Comments

1

Looks like those hazy skies we get from forest fires won't be limited to only August for much longer. Oh well, people come here to get away from the sun.

2

Bone-spur is doing exactly what a desperate boor with zero ideas would do: the stupidest thing anyone can think of.
With his lapdog House vanished he can see himself getting flayed, so he is trying to "exploit the lame duck session". Which is probably advice he got from his highly qualified staff.

3

RE: RBG back at work. If you have worked for an established law firm of any size you would not be surprised. All firms like this have at least one 80+ year old attorney still at it. As long as your mind is sharp, lawyering and judging are not terribly physical. I have no data at hand but I would not be surprised if lawyers/judges had the highest % of people dying at their jobs of natural causes.

4

"You know what makes these fires worse? Climate change."

Well, when things are burning and peoples' homes and livelihoods are lost - climate change isn't going to make the experience worse.

Maybe be less preachy of what we already know and you climate change ilk will have better messaging than your PETA cousins.

5

Within our lifetimes expect that zoos will be the only place where large mammals still exist - tigers, elephants, gorillas, etc.

6

@3: Yeah, but we'll see if those ribs hold up when she has to hit those tight holes and pick up that tough yardage up the middle.

7

@4:

You-all just keep on sticking your heads in the sand or your fingers in your ears, and using "stop being so PREACHY!" as your excuse for doing nothing. Well now the planet is telling you in no uncertain terms, so continue to ignore it at your own peril.

8

@4 "What we already know" is unfortunately not excepted by a large minority of people in this country, and informing people about what is causing an increase in major natural disasters is one way to gain understanding of the issue. For many people, their view of climate change is not that it isn't real, but that it will happen in the future to other people. People with that view need to understand that it is happening now, and that is reinforced by a connection to something they are actively experiencing.

To relate the mission of a fringe group like PETA to an almost universally excepted position on human-created, disaster-causing climate change is laughable.

9

@4 By any measure, denying the reality of climate change is still denial.

10

@3: I have a similar experience working with Sisters. They are an aging demographic, but that doesn't stop them. Today is the funeral for one of my favorites. She was 81, and only this summer was protesting the death penalty in DC. Seeing it done away with in Washington State, after having retired as a prison chaplain, was her life's work, and living to see that happen was a great blessing. Her last act before slipping into a coma in the hospital was to fill out her ballot. I'll miss her.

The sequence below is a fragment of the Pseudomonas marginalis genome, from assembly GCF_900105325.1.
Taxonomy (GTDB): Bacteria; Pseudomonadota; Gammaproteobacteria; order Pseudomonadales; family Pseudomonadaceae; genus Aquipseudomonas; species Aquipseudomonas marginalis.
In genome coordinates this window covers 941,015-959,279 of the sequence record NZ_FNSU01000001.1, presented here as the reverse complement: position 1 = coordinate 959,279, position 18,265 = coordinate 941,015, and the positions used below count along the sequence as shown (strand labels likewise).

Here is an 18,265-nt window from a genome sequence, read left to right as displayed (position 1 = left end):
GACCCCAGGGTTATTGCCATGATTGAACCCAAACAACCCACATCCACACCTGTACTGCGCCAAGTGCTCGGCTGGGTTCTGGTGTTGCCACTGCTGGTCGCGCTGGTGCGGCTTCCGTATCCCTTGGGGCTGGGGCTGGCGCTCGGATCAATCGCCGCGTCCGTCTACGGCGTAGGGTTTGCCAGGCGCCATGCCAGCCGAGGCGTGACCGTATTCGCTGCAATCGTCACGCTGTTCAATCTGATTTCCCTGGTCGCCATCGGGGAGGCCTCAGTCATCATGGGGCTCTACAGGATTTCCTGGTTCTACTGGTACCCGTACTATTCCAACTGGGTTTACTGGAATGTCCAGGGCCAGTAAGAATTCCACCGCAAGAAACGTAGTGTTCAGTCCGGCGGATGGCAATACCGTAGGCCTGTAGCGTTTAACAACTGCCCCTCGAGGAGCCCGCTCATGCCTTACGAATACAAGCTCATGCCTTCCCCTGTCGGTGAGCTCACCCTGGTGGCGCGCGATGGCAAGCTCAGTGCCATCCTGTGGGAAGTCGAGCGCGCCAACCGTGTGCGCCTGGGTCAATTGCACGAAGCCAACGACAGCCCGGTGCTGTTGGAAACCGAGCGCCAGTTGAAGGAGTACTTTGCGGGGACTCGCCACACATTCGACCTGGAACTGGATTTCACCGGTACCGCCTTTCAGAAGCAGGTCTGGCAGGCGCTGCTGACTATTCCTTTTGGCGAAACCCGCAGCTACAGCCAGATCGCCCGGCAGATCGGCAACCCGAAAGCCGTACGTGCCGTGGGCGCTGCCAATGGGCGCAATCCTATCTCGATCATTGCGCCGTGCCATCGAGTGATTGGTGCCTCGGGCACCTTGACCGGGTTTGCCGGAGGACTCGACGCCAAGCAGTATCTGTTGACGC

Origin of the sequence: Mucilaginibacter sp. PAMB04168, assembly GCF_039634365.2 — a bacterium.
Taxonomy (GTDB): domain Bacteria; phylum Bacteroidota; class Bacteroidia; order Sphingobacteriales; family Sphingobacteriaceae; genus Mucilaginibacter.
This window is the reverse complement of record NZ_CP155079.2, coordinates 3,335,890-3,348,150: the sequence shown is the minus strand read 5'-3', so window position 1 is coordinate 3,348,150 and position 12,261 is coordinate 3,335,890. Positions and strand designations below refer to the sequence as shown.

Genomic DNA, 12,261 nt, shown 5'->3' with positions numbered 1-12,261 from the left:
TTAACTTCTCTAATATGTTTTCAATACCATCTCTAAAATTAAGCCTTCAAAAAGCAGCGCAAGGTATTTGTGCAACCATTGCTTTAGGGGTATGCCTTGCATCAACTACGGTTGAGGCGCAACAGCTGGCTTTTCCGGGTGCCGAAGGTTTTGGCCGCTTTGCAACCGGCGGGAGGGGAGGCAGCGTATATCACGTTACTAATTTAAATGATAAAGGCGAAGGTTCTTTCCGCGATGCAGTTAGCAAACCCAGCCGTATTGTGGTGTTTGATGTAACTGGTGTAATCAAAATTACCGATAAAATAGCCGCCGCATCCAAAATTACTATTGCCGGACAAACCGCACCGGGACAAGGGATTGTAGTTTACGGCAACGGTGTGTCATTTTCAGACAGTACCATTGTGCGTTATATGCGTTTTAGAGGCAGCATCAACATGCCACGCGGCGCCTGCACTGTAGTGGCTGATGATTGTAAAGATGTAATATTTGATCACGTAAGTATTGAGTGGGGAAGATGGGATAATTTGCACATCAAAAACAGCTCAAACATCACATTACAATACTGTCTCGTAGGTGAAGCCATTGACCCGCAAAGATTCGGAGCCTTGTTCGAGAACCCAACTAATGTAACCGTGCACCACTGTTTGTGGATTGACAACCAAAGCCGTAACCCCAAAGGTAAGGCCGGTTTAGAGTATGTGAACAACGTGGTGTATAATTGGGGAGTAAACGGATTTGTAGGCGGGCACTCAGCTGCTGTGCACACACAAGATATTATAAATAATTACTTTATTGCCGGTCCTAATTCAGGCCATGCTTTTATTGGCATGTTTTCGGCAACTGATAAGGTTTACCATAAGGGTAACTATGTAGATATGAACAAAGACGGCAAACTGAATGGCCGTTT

11

TPM:

“Democrats flipped more than 350 seats nationwide and seized control of seven legislative chambers. They gained six new trifectas, meaning Democrats control the governor’s mansion and both houses of the legislature. Democrats also picked up seven new governorships and now hold a majority of the nation’s attorney general offices.”

This is a massive win, and it’s only the beginning.

AZ, FL, and GA are still in play!

12

Jeezus, that video of Trump sounds exactly like WWE pre-fight hype.

14

Whitaker looks like what you'd get for an AG after Paulie Walnuts turned down the job with a shudder of polite disgust.

15

Climate Change and Extreme Summer Weather Events – The Future is still in Our Hands
by Michael Mann, 31 October 2018

Summer 2018 saw an unprecedented spate of extreme weather events, from the floods in Japan, to the record heat waves across North America, Europe and Asia, to wildfires that threatened Greece and even parts of the Arctic. The heat and drought in the western U.S. culminated in the worst California wildfire on record. This is the face of climate change[...]

http://www.realclimate.org/index.php/archives/2018/10/climate-change-and-extreme-summer-weather-events-the-future-is-still-in-our-hands/

16

Voters are smart - they analyze all these initiatives and vote based on their analysis. There was not good planning on what the money raised would be spent on to reduce greenhouse gases. If the writers had done their homework and written a good initiative it would have passed.

17

I hope that b*tch gets tetanus

18

@15 The WP shortened version:

https://www.washingtonpost.com/opinions/its-not-rocket-science-climate-change-was-behind-this-summers-extreme-weather/2018/11/02/b8852584-dea9-11e8-b3f0-62607289efee_story.html?noredirect=on&utm_term=.40b7aa7fcb6b